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Friday, February 11, 2011

The Power of the ISBN

[Editor's Note:  While this information was correct at the time of the original post, things have changed yet again in publishing.  Please see the post for May 11, 2011, for updated information on the ISBN requirements for various e-book distributors.  The links for Bowker and the Canadian government are still valid.]

Currently reading - Percy Jackson and the Olympians: The Sea of Monsters by Rick Riordan

Out of the distribution channels, I narrowed my choices down to Amazon and Barnes & Noble for their respective customer reach and Smashwords so I can do coupons for my loyal blog readers.  (To know what you're getting in to, go read the the first chapter of Zombie Love.)

Now, I can distribute an e-book through Amazon and Smashwords without an ISBN, but not through Barnes & Noble or anyone else I've discovered so far.  And Barnes & Noble is one of my prime choices, so I need an ISBN.  (I've been seriously studying CreateSpace, Amazon's paper independent publishing arm.  It looks to be much cheaper than Lulu, but CreateSpace also requires an ISBN.)

"What's an ISBN?" you ask.

ISBN stands for International Standard Book Number, a unique identifier for every book, paper or digital, that goes through normal retail and library chains.  If you go through a regular publisher like Ellora's Cave or St. Martin's Press, the folks at the publishing company handle the ISBN for you.  If you indie publish and you want to distribute through certain channels, you'll need to buy your own.

In the U.S., an ISBN can only be purchased through Bowker.  However, Canadians can get them free from the Canadian government.  (You lucky dogs!)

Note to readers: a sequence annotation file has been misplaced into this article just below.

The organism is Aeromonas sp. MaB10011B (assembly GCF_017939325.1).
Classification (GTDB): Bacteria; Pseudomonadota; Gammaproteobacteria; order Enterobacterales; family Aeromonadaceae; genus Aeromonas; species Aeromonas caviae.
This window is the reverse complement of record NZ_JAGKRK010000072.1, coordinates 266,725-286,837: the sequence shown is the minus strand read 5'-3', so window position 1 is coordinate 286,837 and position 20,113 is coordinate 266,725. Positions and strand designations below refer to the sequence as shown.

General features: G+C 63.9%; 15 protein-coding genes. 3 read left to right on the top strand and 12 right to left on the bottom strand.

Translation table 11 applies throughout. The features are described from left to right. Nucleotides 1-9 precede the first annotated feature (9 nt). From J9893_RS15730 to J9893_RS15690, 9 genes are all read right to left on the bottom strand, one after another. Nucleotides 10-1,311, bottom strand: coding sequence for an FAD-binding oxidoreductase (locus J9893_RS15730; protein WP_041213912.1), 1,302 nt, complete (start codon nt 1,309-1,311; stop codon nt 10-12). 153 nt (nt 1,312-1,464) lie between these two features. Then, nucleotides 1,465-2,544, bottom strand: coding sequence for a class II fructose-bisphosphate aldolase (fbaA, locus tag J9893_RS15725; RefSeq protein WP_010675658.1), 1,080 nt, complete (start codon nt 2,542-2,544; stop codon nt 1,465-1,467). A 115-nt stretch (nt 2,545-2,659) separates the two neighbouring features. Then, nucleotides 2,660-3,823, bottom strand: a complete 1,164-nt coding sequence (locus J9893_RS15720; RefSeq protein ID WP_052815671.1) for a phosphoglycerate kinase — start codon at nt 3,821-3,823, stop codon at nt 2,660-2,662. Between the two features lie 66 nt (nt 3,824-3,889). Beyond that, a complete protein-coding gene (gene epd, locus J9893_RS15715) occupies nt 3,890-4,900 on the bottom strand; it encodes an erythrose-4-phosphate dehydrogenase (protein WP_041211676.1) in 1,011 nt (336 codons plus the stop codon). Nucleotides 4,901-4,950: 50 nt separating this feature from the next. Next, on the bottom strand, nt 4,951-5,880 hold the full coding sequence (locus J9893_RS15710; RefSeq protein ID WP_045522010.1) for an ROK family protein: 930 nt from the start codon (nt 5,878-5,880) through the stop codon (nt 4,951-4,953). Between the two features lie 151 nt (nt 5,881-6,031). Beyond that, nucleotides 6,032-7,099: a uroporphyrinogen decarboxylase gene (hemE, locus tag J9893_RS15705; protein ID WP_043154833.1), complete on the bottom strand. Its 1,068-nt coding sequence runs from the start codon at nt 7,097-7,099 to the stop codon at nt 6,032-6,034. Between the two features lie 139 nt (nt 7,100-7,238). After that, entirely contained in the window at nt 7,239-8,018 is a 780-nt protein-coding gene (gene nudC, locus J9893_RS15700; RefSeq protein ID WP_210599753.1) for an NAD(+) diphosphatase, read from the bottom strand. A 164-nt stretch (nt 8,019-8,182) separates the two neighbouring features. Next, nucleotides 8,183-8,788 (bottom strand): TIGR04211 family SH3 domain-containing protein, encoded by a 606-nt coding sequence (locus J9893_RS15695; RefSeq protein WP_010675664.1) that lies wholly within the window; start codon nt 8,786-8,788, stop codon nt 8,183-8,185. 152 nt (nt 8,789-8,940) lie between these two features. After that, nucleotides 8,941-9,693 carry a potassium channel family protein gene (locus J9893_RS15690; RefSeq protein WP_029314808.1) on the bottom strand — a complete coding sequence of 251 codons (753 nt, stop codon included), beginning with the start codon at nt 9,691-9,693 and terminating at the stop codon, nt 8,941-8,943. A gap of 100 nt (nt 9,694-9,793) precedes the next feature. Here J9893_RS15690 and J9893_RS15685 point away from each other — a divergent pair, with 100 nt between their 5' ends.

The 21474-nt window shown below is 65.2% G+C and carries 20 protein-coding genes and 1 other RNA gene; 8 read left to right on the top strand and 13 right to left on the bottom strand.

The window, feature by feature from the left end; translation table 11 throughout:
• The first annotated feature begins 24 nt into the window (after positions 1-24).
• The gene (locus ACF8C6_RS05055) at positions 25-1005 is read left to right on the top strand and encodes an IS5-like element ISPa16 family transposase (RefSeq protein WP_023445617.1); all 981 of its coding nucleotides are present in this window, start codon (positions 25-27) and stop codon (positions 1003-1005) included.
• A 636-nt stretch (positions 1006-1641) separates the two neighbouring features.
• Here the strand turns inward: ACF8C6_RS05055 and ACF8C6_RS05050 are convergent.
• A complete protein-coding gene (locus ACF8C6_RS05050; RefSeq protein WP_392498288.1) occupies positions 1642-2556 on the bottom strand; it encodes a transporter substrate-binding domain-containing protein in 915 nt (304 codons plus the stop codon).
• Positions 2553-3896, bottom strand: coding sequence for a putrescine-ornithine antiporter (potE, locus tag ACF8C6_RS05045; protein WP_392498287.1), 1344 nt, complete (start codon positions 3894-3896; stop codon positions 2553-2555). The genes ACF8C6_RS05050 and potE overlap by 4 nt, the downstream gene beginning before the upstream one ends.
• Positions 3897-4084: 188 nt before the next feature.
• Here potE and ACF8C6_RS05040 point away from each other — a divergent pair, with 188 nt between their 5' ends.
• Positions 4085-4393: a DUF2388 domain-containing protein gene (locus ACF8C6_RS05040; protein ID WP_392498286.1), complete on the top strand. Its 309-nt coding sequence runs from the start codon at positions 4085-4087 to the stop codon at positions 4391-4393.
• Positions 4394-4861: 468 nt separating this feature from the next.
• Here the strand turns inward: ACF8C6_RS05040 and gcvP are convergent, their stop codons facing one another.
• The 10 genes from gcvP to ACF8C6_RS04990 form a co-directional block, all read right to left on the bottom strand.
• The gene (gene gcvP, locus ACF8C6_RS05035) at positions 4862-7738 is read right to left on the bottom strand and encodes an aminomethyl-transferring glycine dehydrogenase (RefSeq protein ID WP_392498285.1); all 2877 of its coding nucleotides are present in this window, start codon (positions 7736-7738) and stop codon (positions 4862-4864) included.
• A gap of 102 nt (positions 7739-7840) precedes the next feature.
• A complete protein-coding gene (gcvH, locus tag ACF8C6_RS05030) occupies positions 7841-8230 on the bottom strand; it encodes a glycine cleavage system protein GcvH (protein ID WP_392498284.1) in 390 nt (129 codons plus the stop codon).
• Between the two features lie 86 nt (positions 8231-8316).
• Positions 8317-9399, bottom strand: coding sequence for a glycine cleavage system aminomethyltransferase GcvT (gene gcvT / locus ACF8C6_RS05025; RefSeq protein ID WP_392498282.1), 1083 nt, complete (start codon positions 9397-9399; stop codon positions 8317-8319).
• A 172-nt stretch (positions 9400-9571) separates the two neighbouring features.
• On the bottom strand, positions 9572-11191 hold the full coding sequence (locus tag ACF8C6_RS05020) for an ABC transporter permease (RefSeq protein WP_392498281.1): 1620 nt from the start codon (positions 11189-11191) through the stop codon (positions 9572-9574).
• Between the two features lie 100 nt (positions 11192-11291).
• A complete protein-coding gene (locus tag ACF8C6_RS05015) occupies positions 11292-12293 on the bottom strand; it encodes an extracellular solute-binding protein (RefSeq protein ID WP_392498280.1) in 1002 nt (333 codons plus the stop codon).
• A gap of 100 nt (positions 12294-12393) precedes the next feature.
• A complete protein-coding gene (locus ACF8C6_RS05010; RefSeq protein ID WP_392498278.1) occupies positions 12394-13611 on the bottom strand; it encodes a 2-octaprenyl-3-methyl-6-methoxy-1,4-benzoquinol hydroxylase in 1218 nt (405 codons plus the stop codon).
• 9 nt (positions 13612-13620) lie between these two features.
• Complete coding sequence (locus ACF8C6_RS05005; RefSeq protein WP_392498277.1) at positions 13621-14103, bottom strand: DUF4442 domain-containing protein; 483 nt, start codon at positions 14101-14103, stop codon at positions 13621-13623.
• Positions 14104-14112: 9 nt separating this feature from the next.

A single ISBN costs $125, but a block of 10 starts at $250 up to $1000 for a block of 1000.  If you're going to publish more than one book, or multiple versions of one book, it's much cheaper to buy blocks.  Also, different e-book formats are supposed to have their own individual ISBNs.

As I said, certain channels will accept your e-book without an ISBN, but if you're looking long-term distribution into most retail outlets and libraries, an ISBN assigned to your book will be in your best interest.

Once you've bought a block and assigned the number to your book, you'll need to register the ISBN with Books-In-Print.  Morris Rosenthal has an excellent blog on self-publishing, and I suggest you read his post on dealing with Bowker.

It sounds complicated, but it's not hard.  Isn't administrative stuff fun?

2 comments:

  1. Also, different e-book formats are supposed to have their own individual ISBNs.

    What do you mean by format here? My first thought is PDF vs. ePUB vs. MOBI vs. whatever else, but I know that's not how the publishers do it. Help? :)

    Angie

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  2. You are NOT supposed to use the same ISBN for MOBI as you do for ePUB, or PDF, et. al.

    Do some publishers do it? Yes. Are they supposed to? No. Since many e-publishers only sell digital version from their own websites, not through third-party retailers, it's pretty much a non-issue.

    Using Bush's Decision Points as an example, check out Amazon.com and BarnesandNoble.com. Amazon does use the same ISBN for the Kindle version as the hardcover version, but they also make a point of stating the ISBN is from source pages and attach an ASIN (which stands for Amazon Standard Identification Number). The ASIN is an internal number used only by Amazon because they're assuming their MOBI e-books won't be read on anything but a Kindle. They also assume the MOBI version won't be available for sale anywhere else, even though Smashwords does sell MOBI versions of e-books.

    Again, that goes back to Amazon and Smashwords not requiring ISBNs.

    However, Barnes and Noble show a separate ISBN for the ePUB version than either the hardback, the paperback, or the audio book. But again, Barnes and Noble only sell the ePUB version, as does Apple iBooks. There's an assumption that they will both be selling the ePUB version as retailers, which is why they both require ISBNs.

    Since I'm acting as my own publisher, I'd prefer to play it safe and have different ISBNs for different digital version since I'm going through different retail outlets. It's old attorney habits rearing their heads--an ounce of prevention, yada, yada, yada. . .

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